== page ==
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The High-Bar and Low-Bar Back-Squats

A Biomechanical Analysis

Glassbrook, Daniel J.1; Brown, Scott R.1; Helms, Eric R.1; Duncan, Scott1; Storey, Adam G.1,2

The Journal of Strength & Conditioning Research: July 2019 - Volume 33 - Issue - p S1–S18
doi: 10.1519/JSC.0000000000001836
Original Research

Glassbrook, DJ, Brown, SR, Helms, ER, Duncan, S, and Storey, AG. The high-bar and low-bar back-squats: a biomechanical analysis. J Strength Cond Res 33(7S): S1–S18, 2019—No previous study has compared the joint angle and ground reaction force (vertical force [Fv]) differences between the high-bar back-squat (HBBS) and low-bar back-squat (LBBS) above 90% 1 repetition maximum (1RM). Six male powerlifters (POW) (height: 179.2 ± 7.8 cm; mass: 87.1 ± 8.0 kg; age: 21–33 years) of international level, 6 male Olympic weightlifters (OLY) (height: 176.7 ± 7.7 cm; mass: 83.1 ± 13 kg; age: 22–30 years) of national level, and 6 recreationally trained male athletes (height: 181.9 ± 8.7 cm; mass: 87.9 ± 15.3 kg; age: 23–33 years) performed the LBBS, HBBS, and both LBBS and HBBS (respectively) up to and including 100% 1RM. Small to moderate (d = 0.2–0.5) effect size differences were observed between the POW and OLY in joint angles and Fv, although none were statistically significant. However, significant joint angle results were observed between the experienced POW/OLY and the recreationally trained group. Our findings suggest that practitioners seeking to place emphasis on the stronger hip musculature should consider the LBBS. Also, when the goal is to lift the greatest load possible, the LBBS may be preferable. Conversely, the HBBS is more suited to replicate movements that exhibit a more upright torso position, such as the snatch and clean, or to place more emphasis on the associated musculature of the knee joint.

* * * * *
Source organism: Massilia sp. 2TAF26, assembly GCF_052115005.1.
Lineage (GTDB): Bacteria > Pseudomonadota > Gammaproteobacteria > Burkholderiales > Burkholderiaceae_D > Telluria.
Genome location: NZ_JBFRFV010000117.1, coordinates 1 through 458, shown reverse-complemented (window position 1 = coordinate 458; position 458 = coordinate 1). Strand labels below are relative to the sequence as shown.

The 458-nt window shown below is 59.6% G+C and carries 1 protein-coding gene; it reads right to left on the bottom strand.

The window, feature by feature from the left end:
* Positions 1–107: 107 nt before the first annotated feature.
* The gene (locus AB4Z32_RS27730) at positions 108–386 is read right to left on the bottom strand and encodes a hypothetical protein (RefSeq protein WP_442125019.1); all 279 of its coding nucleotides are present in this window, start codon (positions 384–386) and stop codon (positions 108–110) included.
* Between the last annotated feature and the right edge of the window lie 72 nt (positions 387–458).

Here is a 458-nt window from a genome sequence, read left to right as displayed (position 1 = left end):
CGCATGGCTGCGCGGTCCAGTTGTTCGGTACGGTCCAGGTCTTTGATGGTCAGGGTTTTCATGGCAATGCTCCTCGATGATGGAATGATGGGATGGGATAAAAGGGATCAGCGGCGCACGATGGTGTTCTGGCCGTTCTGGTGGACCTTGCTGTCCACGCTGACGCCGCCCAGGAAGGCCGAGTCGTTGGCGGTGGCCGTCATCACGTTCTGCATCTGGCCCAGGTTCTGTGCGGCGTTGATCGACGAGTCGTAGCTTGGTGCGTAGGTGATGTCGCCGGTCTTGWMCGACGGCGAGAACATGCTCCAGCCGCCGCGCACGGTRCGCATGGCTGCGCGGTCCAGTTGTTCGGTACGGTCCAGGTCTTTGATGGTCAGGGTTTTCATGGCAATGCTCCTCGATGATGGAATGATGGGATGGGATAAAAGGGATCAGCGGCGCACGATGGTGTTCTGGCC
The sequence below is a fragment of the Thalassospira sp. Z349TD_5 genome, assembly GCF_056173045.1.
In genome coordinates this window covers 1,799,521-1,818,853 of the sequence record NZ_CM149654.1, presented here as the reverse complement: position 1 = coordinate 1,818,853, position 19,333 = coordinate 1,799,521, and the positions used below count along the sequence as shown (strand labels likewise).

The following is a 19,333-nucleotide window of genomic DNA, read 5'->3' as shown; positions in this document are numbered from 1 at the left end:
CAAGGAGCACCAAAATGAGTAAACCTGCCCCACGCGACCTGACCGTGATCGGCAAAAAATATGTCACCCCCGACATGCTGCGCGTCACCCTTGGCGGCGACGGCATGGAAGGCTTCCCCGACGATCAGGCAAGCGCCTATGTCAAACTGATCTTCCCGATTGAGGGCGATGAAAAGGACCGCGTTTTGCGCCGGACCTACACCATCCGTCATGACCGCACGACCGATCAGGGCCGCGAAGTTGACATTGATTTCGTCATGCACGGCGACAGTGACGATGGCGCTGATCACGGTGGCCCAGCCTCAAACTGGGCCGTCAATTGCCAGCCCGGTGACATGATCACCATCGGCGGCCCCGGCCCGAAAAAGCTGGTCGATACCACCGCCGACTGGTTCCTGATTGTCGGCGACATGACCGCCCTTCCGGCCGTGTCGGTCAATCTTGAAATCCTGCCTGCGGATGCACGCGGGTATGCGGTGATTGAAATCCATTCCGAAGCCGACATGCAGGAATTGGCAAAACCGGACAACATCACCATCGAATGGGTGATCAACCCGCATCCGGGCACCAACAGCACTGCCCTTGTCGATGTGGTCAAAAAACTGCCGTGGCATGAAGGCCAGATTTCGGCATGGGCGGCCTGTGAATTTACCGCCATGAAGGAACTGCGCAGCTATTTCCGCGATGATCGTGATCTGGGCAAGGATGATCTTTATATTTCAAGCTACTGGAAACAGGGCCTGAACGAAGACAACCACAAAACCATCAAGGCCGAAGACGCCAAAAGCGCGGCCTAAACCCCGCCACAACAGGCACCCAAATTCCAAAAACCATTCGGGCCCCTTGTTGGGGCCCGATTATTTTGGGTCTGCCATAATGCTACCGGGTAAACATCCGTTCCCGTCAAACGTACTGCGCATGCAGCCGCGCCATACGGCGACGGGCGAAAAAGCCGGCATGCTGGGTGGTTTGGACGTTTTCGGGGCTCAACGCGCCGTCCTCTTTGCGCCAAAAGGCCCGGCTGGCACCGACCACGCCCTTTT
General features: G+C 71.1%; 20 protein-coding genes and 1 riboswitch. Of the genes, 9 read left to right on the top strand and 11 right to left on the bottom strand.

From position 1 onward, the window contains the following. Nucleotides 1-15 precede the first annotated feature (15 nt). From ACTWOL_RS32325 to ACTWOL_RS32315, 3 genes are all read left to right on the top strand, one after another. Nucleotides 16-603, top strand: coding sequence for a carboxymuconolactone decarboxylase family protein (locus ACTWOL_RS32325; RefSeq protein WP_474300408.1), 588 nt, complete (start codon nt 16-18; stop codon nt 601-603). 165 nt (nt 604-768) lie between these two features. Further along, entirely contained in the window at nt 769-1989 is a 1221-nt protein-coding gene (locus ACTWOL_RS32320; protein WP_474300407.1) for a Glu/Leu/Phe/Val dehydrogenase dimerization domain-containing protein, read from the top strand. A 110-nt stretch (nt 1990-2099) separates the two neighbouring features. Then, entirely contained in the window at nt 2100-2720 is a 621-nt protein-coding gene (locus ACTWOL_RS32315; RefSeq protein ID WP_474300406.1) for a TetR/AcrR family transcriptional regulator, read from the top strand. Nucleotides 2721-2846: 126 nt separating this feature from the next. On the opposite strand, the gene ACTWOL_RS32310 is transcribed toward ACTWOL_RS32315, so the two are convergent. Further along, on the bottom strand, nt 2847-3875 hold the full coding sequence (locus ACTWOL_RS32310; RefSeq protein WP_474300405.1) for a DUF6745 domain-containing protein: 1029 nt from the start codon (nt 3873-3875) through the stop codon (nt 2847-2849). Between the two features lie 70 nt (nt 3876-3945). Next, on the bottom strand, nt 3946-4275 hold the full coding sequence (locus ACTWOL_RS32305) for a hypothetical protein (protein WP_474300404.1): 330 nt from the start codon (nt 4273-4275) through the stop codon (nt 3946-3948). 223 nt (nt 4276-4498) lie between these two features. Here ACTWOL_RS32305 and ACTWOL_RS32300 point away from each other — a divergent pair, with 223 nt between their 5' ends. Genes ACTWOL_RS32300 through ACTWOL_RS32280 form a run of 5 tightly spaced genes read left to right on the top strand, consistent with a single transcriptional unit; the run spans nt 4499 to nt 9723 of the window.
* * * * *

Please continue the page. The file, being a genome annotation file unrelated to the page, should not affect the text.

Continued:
1Sports Performance Research Institute New Zealand (SPRINZ), Auckland University of Technology, Auckland, New Zealand; and

2High Performance Sport New Zealand (HPSNZ), Auckland, New Zealand

Address correspondence to Daniel J. Glassbrook,

Copyright © 2019 by the National Strength & Conditioning Association.